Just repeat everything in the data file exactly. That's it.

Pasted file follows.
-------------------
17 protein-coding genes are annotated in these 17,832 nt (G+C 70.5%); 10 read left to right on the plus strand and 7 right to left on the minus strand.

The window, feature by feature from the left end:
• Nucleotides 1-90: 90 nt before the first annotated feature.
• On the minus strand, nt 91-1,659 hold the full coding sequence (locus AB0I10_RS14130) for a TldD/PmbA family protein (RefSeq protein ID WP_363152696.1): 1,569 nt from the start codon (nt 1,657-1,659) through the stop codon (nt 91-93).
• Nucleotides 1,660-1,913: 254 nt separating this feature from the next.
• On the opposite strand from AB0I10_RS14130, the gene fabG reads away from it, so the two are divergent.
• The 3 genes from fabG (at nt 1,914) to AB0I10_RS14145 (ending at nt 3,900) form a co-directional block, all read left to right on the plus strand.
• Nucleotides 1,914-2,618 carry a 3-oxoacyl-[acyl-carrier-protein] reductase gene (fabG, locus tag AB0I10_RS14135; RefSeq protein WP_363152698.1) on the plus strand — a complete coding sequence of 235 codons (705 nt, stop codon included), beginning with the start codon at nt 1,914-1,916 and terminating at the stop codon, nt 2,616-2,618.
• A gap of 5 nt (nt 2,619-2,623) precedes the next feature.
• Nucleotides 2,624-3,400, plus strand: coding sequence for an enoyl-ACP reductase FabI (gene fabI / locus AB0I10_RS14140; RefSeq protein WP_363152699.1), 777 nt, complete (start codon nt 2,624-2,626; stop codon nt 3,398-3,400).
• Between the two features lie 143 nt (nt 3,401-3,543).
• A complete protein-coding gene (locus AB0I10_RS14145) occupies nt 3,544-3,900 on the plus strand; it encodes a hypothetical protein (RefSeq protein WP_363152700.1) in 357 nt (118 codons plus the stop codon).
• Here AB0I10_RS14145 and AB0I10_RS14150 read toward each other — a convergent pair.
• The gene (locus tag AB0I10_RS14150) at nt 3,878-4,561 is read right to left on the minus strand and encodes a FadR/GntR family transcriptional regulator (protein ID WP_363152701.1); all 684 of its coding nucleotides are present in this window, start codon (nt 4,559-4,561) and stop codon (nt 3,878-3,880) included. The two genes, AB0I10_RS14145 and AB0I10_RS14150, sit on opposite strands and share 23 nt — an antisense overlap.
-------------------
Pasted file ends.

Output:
17 protein-coding genes are annotated in these 17,832 nt (G+C 70.5%); 10 read left to right on the plus strand and 7 right to left on the minus strand.

The window, feature by feature from the left end:
• Nucleotides 1-90: 90 nt before the first annotated feature.
• On the minus strand, nt 91-1,659 hold the full coding sequence (locus AB0I10_RS14130) for a TldD/PmbA family protein (RefSeq protein ID WP_363152696.1): 1,569 nt from the start codon (nt 1,657-1,659) through the stop codon (nt 91-93).
• Nucleotides 1,660-1,913: 254 nt separating this feature from the next.
• On the opposite strand from AB0I10_RS14130, the gene fabG reads away from it, so the two are divergent.
• The 3 genes from fabG (at nt 1,914) to AB0I10_RS14145 (ending at nt 3,900) form a co-directional block, all read left to right on the plus strand.
• Nucleotides 1,914-2,618 carry a 3-oxoacyl-[acyl-carrier-protein] reductase gene (fabG, locus tag AB0I10_RS14135; RefSeq protein WP_363152698.1) on the plus strand — a complete coding sequence of 235 codons (705 nt, stop codon included), beginning with the start codon at nt 1,914-1,916 and terminating at the stop codon, nt 2,616-2,618.
• A gap of 5 nt (nt 2,619-2,623) precedes the next feature.
• Nucleotides 2,624-3,400, plus strand: coding sequence for an enoyl-ACP reductase FabI (gene fabI / locus AB0I10_RS14140; RefSeq protein WP_363152699.1), 777 nt, complete (start codon nt 2,624-2,626; stop codon nt 3,398-3,400).
• Between the two features lie 143 nt (nt 3,401-3,543).
• A complete protein-coding gene (locus AB0I10_RS14145) occupies nt 3,544-3,900 on the plus strand; it encodes a hypothetical protein (RefSeq protein WP_363152700.1) in 357 nt (118 codons plus the stop codon).
• Here AB0I10_RS14145 and AB0I10_RS14150 read toward each other — a convergent pair.
• The gene (locus tag AB0I10_RS14150) at nt 3,878-4,561 is read right to left on the minus strand and encodes a FadR/GntR family transcriptional regulator (protein ID WP_363152701.1); all 684 of its coding nucleotides are present in this window, start codon (nt 4,559-4,561) and stop codon (nt 3,878-3,880) included. The two genes, AB0I10_RS14145 and AB0I10_RS14150, sit on opposite strands and share 23 nt — an antisense overlap.